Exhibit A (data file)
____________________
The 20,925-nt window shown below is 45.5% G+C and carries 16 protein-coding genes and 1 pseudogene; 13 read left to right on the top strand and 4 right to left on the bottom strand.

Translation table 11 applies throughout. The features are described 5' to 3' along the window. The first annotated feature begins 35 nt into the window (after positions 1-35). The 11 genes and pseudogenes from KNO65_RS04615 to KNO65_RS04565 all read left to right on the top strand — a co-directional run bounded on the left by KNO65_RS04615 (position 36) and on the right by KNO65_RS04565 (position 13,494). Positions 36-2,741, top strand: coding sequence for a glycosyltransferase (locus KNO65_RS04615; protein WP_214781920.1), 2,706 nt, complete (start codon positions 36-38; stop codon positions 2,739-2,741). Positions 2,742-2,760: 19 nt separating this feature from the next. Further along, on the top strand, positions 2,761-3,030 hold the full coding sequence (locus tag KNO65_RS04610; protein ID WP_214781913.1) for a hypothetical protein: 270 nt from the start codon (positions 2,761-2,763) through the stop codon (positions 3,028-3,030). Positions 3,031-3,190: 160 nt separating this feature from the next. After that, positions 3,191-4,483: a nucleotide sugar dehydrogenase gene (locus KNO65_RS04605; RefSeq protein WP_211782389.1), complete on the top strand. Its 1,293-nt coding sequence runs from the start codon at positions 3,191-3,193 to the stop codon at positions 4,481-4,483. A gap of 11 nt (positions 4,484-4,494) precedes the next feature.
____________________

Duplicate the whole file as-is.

The 20,925-nt window shown below is 45.5% G+C and carries 16 protein-coding genes and 1 pseudogene; 13 read left to right on the top strand and 4 right to left on the bottom strand.

Translation table 11 applies throughout. The features are described 5' to 3' along the window. The first annotated feature begins 35 nt into the window (after positions 1-35). The 11 genes and pseudogenes from KNO65_RS04615 to KNO65_RS04565 all read left to right on the top strand — a co-directional run bounded on the left by KNO65_RS04615 (position 36) and on the right by KNO65_RS04565 (position 13,494). Positions 36-2,741, top strand: coding sequence for a glycosyltransferase (locus KNO65_RS04615; protein WP_214781920.1), 2,706 nt, complete (start codon positions 36-38; stop codon positions 2,739-2,741). Positions 2,742-2,760: 19 nt separating this feature from the next. Further along, on the top strand, positions 2,761-3,030 hold the full coding sequence (locus tag KNO65_RS04610; protein ID WP_214781913.1) for a hypothetical protein: 270 nt from the start codon (positions 2,761-2,763) through the stop codon (positions 3,028-3,030). Positions 3,031-3,190: 160 nt separating this feature from the next. After that, positions 3,191-4,483: a nucleotide sugar dehydrogenase gene (locus KNO65_RS04605; RefSeq protein WP_211782389.1), complete on the top strand. Its 1,293-nt coding sequence runs from the start codon at positions 3,191-3,193 to the stop codon at positions 4,481-4,483. A gap of 11 nt (positions 4,484-4,494) precedes the next feature.